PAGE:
A second health care worker at Texas Presbyterian Hospital has been diagnosed with Ebola. In addition, the worker reported air travel the evening before her symptoms developed, prompting the CDC to reach out to passengers on the flight.

“Because of the proximity in time between the evening flight and first report of illness the following morning, CDC is reaching out to passengers who flew on Frontier Airlines flight 1143 Cleveland to Dallas/Fort Worth on Oct. 13,” the CDC said in a statement.

CDC Director Thomas Frieden, MD, MPH, said the second HCW traveled to Ohio before the first HCW became ill. At the time of her flight back to Texas, however, she was among the group with known exposure to Ebola and should not have traveled.

Thomas Frieden, MD 

Thomas Frieden

“This patient should not have been allowed to travel by plane or public transport by virtue of being in an exposed group,” Frieden said during a media briefing. “Although she did not report any symptoms or meet the fever threshold of 100.4, she did report that her temperature was 99.5. By both of those criteria, she should not have been on that plane. We will, from this moment forward, ensure that no other individual being monitored for exposure undergoes travel in any way other than controlled movement.”

Frieden said that the level of risk to people around her on the plane is extremely low, but because of the extra margin of safety, the CDC is asking that all 132 passengers call 1-800-CDC-INFO (800-232-4636). The HCW showed no signs or symptoms of illness while on board, according to the flight crew.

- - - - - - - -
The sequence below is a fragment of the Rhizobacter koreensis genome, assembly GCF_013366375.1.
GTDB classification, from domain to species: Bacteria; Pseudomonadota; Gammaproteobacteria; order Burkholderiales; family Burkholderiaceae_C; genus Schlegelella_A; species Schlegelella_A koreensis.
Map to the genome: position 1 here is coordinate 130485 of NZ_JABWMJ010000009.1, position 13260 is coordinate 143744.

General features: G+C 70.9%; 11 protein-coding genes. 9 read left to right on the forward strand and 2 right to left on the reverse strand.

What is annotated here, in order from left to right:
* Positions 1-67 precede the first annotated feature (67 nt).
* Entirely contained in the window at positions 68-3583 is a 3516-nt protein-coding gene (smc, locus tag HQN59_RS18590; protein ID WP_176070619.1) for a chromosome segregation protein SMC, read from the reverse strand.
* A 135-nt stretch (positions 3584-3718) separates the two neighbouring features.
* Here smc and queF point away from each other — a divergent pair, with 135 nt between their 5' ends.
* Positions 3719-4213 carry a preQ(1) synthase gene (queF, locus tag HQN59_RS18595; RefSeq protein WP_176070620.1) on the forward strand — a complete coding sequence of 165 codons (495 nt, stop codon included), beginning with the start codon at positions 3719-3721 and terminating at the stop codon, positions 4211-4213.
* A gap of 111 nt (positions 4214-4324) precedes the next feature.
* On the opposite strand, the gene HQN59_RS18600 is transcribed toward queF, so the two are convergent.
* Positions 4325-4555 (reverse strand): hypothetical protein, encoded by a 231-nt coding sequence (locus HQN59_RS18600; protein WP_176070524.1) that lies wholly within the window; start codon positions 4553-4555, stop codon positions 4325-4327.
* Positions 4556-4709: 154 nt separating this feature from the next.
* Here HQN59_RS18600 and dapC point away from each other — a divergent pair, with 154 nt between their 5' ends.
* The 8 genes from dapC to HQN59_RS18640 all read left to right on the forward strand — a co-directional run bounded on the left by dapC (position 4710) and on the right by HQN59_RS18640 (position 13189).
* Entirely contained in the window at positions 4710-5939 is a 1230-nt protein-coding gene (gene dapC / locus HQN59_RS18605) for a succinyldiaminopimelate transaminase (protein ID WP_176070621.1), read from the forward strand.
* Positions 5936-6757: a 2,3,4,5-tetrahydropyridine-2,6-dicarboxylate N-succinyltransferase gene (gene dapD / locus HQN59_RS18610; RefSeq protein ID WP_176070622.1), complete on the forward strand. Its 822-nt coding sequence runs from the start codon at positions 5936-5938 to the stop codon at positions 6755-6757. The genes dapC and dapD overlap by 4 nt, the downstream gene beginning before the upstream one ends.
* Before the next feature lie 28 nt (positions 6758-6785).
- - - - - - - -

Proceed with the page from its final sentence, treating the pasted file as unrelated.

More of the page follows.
“The flight landed in Dallas/Fort Worth at 8:16 pm [Central Standard Time] and remained overnight at the airport having completed its flying for the day at which point the aircraft received a thorough cleaning per our normal procedures, which is consistent with CDC guidelines, prior to returning to service the next day,” Frontier Airlines said in a statement. “Frontier Airlines responded immediately upon notification from the CDC by removing the aircraft from service and is working closely with CDC to identify and contact customers who may have traveled on flight 1143.”

The HCW had also traveled from Dallas/Fort Worth to Cleveland on Frontier flight 1142 on Oct. 10, according to the statement. Passengers on that flight also should contact the CDC.

Frieden said that the patient is ill, but clinically stable, and will be transferred to Emory University hospital, which cared for the first two American patients diagnosed with Ebola while in Liberia.

The HCW provided care to the index patient, Thomas Eric Duncan, and is the second HCW involved with his care to test positive for Ebola. She reported to the hospital with a low-grade fever on Oct. 14 and was immediately isolated.

Frieden said that both HCW were involved in Duncan’s care while he was suffering severe vomiting and diarrhea. He also said that the CDC is conducting extensive investigations to identify other potentially infected HCWs. Approximately 50 were involved in the Duncan’s care.

The CDC has identified one contact of the first HCW and three contacts of the second HCW who will be monitored, in addition to the 48 contacts of Duncan. None of these individuals have developed symptoms.

Frieden said that the CDC is investigating how the HCWs became infected and said that it may have resulted from variability in procedures observed in putting on and taking off personal protective equipment.